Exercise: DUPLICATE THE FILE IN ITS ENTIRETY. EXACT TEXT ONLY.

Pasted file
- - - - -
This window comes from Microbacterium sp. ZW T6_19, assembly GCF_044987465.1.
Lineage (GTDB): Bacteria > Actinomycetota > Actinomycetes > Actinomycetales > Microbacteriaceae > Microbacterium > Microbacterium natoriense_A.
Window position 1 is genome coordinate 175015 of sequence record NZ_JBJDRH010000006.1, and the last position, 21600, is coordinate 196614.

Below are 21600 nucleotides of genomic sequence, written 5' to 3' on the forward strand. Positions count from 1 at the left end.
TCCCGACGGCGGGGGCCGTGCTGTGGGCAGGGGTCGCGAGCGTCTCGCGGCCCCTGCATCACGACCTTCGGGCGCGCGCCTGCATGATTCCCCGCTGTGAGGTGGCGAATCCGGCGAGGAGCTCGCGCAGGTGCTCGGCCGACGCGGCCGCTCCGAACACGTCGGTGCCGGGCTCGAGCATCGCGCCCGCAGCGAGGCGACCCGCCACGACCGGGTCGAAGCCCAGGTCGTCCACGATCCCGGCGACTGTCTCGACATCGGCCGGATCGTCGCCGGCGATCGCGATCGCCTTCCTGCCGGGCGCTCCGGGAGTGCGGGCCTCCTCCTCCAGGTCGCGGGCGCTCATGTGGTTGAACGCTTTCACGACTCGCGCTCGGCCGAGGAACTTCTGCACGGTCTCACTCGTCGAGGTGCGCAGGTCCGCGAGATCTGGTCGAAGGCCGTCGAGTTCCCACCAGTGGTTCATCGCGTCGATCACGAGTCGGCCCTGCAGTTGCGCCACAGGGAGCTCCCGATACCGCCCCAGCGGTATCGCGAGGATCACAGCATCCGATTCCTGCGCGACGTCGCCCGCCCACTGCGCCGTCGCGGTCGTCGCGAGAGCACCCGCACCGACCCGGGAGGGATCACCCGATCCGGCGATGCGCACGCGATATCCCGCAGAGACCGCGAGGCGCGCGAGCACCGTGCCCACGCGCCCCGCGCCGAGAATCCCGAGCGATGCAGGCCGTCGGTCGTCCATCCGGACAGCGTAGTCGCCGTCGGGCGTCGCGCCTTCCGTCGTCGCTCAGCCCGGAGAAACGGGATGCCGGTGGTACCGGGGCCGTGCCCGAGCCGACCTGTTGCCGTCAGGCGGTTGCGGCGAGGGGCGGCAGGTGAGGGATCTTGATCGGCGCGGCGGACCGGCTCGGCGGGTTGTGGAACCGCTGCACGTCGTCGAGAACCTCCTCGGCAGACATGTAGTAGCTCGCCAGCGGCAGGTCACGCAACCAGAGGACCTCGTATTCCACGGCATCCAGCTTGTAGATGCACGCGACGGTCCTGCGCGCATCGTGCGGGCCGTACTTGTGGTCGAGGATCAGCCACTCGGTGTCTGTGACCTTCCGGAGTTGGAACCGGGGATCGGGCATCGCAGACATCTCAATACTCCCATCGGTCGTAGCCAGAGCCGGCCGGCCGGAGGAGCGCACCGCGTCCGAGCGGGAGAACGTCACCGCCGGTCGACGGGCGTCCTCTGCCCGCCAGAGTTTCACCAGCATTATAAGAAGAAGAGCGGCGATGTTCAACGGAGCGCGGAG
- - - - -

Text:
This window comes from Microbacterium sp. ZW T6_19, assembly GCF_044987465.1.
Lineage (GTDB): Bacteria > Actinomycetota > Actinomycetes > Actinomycetales > Microbacteriaceae > Microbacterium > Microbacterium natoriense_A.
Window position 1 is genome coordinate 175015 of sequence record NZ_JBJDRH010000006.1, and the last position, 21600, is coordinate 196614.

Below are 21600 nucleotides of genomic sequence, written 5' to 3' on the forward strand. Positions count from 1 at the left end.
TCCCGACGGCGGGGGCCGTGCTGTGGGCAGGGGTCGCGAGCGTCTCGCGGCCCCTGCATCACGACCTTCGGGCGCGCGCCTGCATGATTCCCCGCTGTGAGGTGGCGAATCCGGCGAGGAGCTCGCGCAGGTGCTCGGCCGACGCGGCCGCTCCGAACACGTCGGTGCCGGGCTCGAGCATCGCGCCCGCAGCGAGGCGACCCGCCACGACCGGGTCGAAGCCCAGGTCGTCCACGATCCCGGCGACTGTCTCGACATCGGCCGGATCGTCGCCGGCGATCGCGATCGCCTTCCTGCCGGGCGCTCCGGGAGTGCGGGCCTCCTCCTCCAGGTCGCGGGCGCTCATGTGGTTGAACGCTTTCACGACTCGCGCTCGGCCGAGGAACTTCTGCACGGTCTCACTCGTCGAGGTGCGCAGGTCCGCGAGATCTGGTCGAAGGCCGTCGAGTTCCCACCAGTGGTTCATCGCGTCGATCACGAGTCGGCCCTGCAGTTGCGCCACAGGGAGCTCCCGATACCGCCCCAGCGGTATCGCGAGGATCACAGCATCCGATTCCTGCGCGACGTCGCCCGCCCACTGCGCCGTCGCGGTCGTCGCGAGAGCACCCGCACCGACCCGGGAGGGATCACCCGATCCGGCGATGCGCACGCGATATCCCGCAGAGACCGCGAGGCGCGCGAGCACCGTGCCCACGCGCCCCGCGCCGAGAATCCCGAGCGATGCAGGCCGTCGGTCGTCCATCCGGACAGCGTAGTCGCCGTCGGGCGTCGCGCCTTCCGTCGTCGCTCAGCCCGGAGAAACGGGATGCCGGTGGTACCGGGGCCGTGCCCGAGCCGACCTGTTGCCGTCAGGCGGTTGCGGCGAGGGGCGGCAGGTGAGGGATCTTGATCGGCGCGGCGGACCGGCTCGGCGGGTTGTGGAACCGCTGCACGTCGTCGAGAACCTCCTCGGCAGACATGTAGTAGCTCGCCAGCGGCAGGTCACGCAACCAGAGGACCTCGTATTCCACGGCATCCAGCTTGTAGATGCACGCGACGGTCCTGCGCGCATCGTGCGGGCCGTACTTGTGGTCGAGGATCAGCCACTCGGTGTCTGTGACCTTCCGGAGTTGGAACCGGGGATCGGGCATCGCAGACATCTCAATACTCCCATCGGTCGTAGCCAGAGCCGGCCGGCCGGAGGAGCGCACCGCGTCCGAGCGGGAGAACGTCACCGCCGGTCGACGGGCGTCCTCTGCCCGCCAGAGTTTCACCAGCATTATAAGAAGAAGAGCGGCGATGTTCAACGGAGCGCGGAG